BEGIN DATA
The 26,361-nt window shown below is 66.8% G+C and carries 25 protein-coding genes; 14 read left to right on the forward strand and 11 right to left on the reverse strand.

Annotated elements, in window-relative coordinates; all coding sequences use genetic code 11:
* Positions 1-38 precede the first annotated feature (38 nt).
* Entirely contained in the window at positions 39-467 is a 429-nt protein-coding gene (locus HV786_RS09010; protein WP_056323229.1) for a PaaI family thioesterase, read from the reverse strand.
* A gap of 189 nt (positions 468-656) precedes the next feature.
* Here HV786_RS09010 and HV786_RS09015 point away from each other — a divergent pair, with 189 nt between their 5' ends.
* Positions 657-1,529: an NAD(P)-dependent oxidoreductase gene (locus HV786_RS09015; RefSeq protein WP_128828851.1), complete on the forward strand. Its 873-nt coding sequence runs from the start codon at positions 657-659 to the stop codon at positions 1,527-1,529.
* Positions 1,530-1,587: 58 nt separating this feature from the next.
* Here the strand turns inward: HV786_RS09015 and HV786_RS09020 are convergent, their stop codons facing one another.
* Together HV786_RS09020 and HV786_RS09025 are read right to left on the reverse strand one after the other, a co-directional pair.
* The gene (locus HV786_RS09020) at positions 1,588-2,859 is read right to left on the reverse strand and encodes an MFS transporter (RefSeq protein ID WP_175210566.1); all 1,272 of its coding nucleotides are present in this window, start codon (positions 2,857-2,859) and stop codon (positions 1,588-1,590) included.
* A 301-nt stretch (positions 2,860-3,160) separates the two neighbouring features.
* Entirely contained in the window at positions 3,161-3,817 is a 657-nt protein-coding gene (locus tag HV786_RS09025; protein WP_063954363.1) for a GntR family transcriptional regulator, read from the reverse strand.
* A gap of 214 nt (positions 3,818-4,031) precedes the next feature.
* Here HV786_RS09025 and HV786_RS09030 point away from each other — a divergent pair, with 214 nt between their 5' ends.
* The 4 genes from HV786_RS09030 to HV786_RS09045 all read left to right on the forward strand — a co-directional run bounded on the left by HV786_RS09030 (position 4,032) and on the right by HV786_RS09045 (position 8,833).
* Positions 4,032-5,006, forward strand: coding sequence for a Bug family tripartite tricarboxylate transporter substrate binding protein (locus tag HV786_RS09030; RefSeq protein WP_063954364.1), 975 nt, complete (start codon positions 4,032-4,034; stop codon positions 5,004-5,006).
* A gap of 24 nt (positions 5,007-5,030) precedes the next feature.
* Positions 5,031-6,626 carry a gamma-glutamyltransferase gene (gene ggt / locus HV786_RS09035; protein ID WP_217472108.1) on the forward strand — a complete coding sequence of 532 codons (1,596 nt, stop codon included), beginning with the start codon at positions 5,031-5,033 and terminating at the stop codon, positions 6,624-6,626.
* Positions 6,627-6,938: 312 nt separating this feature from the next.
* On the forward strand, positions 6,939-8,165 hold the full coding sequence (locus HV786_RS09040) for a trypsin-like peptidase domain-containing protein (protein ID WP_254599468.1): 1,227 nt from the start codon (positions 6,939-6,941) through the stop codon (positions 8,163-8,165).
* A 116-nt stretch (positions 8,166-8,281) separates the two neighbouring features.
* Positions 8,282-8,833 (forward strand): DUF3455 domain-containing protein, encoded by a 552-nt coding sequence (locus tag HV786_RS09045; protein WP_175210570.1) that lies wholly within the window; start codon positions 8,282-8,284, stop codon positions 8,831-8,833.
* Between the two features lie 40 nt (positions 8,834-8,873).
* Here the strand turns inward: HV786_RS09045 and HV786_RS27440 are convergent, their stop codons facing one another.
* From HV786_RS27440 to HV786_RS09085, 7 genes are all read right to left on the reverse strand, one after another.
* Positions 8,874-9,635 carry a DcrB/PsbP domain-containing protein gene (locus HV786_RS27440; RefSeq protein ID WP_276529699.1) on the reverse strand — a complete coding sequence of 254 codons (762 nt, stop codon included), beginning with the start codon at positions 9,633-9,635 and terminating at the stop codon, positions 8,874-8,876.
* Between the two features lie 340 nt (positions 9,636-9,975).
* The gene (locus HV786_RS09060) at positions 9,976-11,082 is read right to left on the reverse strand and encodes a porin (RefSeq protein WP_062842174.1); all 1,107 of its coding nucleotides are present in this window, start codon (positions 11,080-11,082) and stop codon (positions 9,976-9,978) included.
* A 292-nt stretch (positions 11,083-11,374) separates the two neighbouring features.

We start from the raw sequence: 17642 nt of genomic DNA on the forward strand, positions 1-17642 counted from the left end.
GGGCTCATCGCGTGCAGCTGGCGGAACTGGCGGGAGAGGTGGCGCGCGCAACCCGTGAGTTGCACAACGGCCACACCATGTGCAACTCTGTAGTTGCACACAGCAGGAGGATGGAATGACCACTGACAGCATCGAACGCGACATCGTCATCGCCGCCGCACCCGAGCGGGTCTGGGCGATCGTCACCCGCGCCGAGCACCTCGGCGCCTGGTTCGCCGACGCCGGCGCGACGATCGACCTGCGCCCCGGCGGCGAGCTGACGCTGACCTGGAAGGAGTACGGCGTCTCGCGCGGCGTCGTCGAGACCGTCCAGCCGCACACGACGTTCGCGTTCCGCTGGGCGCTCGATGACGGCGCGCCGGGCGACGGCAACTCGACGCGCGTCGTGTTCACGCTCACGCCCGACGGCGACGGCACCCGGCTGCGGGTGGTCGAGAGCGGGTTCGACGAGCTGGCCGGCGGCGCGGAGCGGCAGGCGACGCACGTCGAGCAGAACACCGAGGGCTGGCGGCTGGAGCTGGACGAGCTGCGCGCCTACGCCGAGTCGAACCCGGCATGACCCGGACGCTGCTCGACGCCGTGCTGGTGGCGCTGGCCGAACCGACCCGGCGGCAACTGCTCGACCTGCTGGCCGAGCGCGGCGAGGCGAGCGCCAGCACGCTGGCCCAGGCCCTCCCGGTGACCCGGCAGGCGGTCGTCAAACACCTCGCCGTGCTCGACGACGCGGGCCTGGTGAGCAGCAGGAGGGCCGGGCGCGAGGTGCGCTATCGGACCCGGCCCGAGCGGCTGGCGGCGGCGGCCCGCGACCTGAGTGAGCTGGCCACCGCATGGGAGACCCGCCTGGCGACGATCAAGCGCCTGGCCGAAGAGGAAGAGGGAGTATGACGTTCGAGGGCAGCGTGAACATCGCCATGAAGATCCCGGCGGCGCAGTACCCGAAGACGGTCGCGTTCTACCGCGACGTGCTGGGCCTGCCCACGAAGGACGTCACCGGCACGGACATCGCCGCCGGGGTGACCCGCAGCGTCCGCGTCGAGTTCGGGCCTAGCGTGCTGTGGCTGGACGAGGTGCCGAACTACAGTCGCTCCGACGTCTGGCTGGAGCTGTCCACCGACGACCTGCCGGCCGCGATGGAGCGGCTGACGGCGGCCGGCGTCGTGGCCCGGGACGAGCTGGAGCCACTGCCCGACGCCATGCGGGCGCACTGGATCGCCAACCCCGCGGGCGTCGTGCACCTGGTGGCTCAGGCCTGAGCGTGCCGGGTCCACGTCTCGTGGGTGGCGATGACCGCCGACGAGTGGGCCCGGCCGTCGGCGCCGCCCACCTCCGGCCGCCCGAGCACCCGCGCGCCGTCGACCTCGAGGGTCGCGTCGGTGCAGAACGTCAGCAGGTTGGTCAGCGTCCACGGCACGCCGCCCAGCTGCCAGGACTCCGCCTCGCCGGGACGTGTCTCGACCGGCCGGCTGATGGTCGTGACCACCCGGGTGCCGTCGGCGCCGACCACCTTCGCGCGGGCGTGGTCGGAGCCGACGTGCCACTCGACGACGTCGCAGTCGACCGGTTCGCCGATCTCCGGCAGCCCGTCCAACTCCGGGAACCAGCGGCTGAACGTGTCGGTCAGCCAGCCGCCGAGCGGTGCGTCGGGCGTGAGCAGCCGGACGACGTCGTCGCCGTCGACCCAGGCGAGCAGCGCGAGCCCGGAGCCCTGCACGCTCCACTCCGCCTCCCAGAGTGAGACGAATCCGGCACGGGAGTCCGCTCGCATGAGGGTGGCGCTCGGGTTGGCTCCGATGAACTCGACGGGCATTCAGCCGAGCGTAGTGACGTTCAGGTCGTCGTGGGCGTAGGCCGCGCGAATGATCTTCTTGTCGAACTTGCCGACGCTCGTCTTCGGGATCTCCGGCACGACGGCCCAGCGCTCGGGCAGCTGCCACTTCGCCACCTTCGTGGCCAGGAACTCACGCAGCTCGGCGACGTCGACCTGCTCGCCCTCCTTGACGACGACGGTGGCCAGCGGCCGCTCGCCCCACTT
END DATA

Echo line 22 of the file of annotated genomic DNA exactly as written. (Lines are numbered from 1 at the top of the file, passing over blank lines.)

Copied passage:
* A 116-nt stretch (positions 8,166-8,281) separates the two neighbouring features.